Passive investing a “bubble”, says Michael Burry

Aug 30th, 2019 | By | Category: ETF and Index News

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The strong net inflows into ETFs and other index-tracking products is leading to a “bubble” in passive investing, according to famed investor Michael Burry.

passive ETF bubble Michael Burry

Passive investing has reached bubble territory, according to ‘Big Short’ investor Michael Burry.

Burry – who featured in ‘The Big Short‘ book and film – was one of few investors to recognize the impending subprime mortgage crisis.

By buying credit default swaps against vulnerable subprime deals, Burry’s Scion Capital hedge fund made over $800 million in profit following the market’s collapse in 2008.

Burry appears to have now turned his attention to the passive market, according to Bloomberg.

Whether passive investing has reached bubble territory is open to debate on many levels. The industry has, however, certainly ballooned in recent years.

Reflecting the broader rise of passive investing, ETFs/ETPs globally have recorded a compound annual growth rate in assets under management of 20.1% over the past ten years to reach total AUM of $5.74 trillion, according to ETF industry consultant ETFGI (data as of the end of July 2019).

In contrast to his bearish views on the subprime mortgage market, however, Burry has not explicitly stated that the so-called bubble in passive investing is leading to a market collapse. Instead, he notes that the growth of passive investing, which tends to favour large-cap stocks through an abundance of market cap-weighted indices, is leading to opportunities in smaller-cap stocks which are being neglected.

According to Burry, as quoted on Bloomberg, “The bubble in passive investing through ETFs and index funds as well as the trend to very large size among asset managers has orphaned smaller value-type securities globally…there is all this opportunity, but so few active managers looking to take advantage”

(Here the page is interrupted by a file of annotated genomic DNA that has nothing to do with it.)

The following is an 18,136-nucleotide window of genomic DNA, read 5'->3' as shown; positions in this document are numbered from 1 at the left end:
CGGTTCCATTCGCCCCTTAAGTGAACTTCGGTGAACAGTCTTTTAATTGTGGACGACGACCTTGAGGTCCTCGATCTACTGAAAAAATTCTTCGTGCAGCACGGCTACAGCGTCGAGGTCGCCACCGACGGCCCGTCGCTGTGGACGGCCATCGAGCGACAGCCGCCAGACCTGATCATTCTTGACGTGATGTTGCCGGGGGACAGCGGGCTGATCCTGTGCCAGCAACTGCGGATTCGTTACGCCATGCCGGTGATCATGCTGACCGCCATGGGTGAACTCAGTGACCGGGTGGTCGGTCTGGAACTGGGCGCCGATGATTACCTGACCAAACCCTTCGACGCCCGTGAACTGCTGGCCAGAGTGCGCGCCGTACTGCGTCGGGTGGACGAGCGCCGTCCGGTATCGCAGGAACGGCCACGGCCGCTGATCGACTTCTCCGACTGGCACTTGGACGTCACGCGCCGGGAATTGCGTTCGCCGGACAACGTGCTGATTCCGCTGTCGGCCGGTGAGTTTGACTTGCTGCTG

Active vs. passive

Burry’s remarks add to the ongoing ‘active versus passive’ debate, which has, at times, become quite heated.

In 2016, analysts at research and brokerage firm Sanford C. Bernstein & Co labelled ETFs “worse than Marxism”, stating that “a supposedly capitalist economy where the only investment is passive is worse than either a centrally planned economy or an economy with active market led capital management.”

Bernstein argued that although passive funds may be cheaper, they cannot drive economic growth by allocating resources to companies and entrepreneurs that need it or force change at companies by withholding investment.

However, supporters of ETFs believe that the growth of passive investing is actually positive for active management and should be viewed more as an opportunity than a threat.

A November 2018 research paper from Lyxor Dauphine Research Academy, a joint initiative between Lyxor Asset Management and the University Paris-Dauphine House of Finance, found that passive funds have helped investors by increasing competition in asset management. Specifically, the increasing availability of smart beta funds has forced active managers to demonstrate that they can deliver true alpha in order to continue to gather flows.

More recently, concerns relating to potential liquidity and counterparty risks in ETFs were brought up in the European Central Bank’s semi-annual Financial Stability Review.

The European Fund and Asset Management Association (EFAMA) were quick to calm the unease, however. The Brussells-headquartered investment industry association points to how ETFs have fared well during bouts of significant volatility, adding that the ‘often overlooked’ indicator of ETF liquidity – the depth of the secondary market – provides them with an extra level of resilience compared to mutual funds.

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